In Texas, black students represent roughly 13% of the total student population but have the highest dropout rates, are most likely to be referred to special education programs and have the lowest scores on standardized tests across grades in all subjects. Half of all black students with an EBD (Emotional and Behavioral Disorder) diagnosis drop out of school before graduation, and 73% of those students are arrested within three to five years.
Education is the civil rights movement of our time. The Texas Constitution says that suitable provision must be made “for the support and maintenance of an efficient system of public free schools.” With student outcomes like the ones above, however, our black students desperately need reforms to the current system.
The Booker T. Washington Initiative is committed to securing for parents the rights and freedom to choose the educational options that are best suited for their children. We work with districts and schools of all types to help increase students’ access to instruction and opportunities that will help them succeed in the classroom and beyond it. BTWI’s goal is to close the academic achievement gap while shutting off the school to prison pipeline.
According to the National Skills Coalition, the State of Texas currently has a 14% jobs gap. Middle-skill jobs, which require education beyond high school but not a four-year degree, make up the largest part of America’s and Texas’ labor market. Key industries in Texas are unable to find enough sufficiently trained workers to fill these jobs. Despite the employment disruption brought on by the COVID-19 pandemic, these and other technical, industrialized skills will remain a requirement to supply the Texas workforce needs.
The Booker T. Washington Initiative (BTWI) is committed to closing the middle-skills job gap by promoting collaboratives between entities within the Texas Education Agency, Texas Workforce Commission and the Texas Higher Education Board. BTWI is currently organizing workforce development and education coalitions in key targeted cities across the State of Texas.
Our strategic plan to develop a cadre of skilled workers includes launching an Industry Cluster Innovative Academy (ICIA) pilot program in Port Arthur and Midland Texas. The expansion of ICIA’s, innovative charter school initiatives and private Christian Academies in key Cities such as Houston, Dallas, San Antonio, Beaumont/Port Arthur, Austin, Galveston, Fort Worth and Waco are critical objectives to achieving the goal of increasing employability among Texas youth and young adults.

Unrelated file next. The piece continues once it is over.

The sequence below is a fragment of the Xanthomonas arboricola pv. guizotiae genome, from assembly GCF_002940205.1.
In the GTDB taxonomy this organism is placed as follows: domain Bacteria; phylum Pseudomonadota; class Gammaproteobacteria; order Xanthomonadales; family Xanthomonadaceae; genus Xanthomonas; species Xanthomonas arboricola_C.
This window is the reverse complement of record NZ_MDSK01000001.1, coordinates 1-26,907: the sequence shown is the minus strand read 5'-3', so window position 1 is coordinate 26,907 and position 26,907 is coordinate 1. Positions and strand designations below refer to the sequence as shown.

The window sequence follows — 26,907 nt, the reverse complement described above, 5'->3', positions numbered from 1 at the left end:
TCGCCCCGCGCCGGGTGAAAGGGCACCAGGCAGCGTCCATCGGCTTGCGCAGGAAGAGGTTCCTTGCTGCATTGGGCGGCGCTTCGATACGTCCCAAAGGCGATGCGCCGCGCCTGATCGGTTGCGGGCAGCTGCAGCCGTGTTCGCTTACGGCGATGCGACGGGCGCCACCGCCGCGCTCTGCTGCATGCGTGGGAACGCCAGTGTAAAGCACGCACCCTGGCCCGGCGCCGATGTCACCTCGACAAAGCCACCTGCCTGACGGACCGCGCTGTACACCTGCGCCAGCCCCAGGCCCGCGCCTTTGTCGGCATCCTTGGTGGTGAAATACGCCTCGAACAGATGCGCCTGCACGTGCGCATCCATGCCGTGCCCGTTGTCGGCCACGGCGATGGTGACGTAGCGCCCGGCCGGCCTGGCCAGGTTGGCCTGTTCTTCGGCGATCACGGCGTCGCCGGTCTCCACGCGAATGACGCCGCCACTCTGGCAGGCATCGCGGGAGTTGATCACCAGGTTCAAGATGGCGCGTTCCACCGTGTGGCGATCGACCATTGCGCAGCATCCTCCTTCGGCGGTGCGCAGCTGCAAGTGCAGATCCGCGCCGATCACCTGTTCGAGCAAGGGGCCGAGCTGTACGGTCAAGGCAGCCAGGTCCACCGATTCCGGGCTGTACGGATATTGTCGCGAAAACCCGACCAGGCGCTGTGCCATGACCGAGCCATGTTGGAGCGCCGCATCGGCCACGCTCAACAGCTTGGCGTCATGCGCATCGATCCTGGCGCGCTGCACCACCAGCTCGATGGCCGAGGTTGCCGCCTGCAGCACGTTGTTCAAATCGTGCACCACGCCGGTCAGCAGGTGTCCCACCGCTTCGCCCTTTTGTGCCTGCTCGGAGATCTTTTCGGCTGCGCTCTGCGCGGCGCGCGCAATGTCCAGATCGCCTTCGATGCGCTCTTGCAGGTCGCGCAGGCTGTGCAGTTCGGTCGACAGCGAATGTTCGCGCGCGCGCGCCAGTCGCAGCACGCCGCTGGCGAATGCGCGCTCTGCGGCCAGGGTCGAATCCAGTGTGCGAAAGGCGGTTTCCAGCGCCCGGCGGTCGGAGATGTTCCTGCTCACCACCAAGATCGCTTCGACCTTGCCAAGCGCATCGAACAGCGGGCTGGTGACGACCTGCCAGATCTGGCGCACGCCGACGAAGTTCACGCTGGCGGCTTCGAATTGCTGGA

In Texas, Black unemployment remains significantly high. Unemployment serves as a precursor to poverty. Impoverished conditions create an environment which fosters crime, poor mental and physical health, while destroying the family unit. BTWI is building bridges by developing coalitions to find innovative solutions, strengthen businesses and create jobs. our goal is to establish clear and sustainable pathways from poverty to prosperity.
Faith-Based programs, in prisons, have proven to be an effective tool for States endeavoring to institute positive reform measures. They have contributed significantly to the increase of academic attainment, skills development/vocational learning and the success of reentry initiatives. On the other hand, faith-based programs are also responsible for the reduction of violent crimes, assaults and murders committed while individuals are incarcerated. The reduction in recidivism rates have also been identified as a bi product of sound and effective faith initiatives.
The Booker T. Washington Initiative (BTWI) is committed to enhancing faith-based programs throughout the Texas Department of Corrections via the development of in-prison Bible College and Chapels. Following best practices, implementing the Louisiana State Penitentiary (LSP) Moral Rehabilitation Model, which has proven to have a prodigious impact on the adverse behavior of people who are incarcerated; BTWI will work with criminal justice reform partners and legislators to find solutions using biblical principles. LSP became a model for the country when it partnered with the New Orleans Baptist Theological Seminary to open a Bible College on the grounds of the maximum-security prison (Angola). Since its inception in 1995, the Seminary has inspired the opening of Bible Colleges in states across America to include Texas.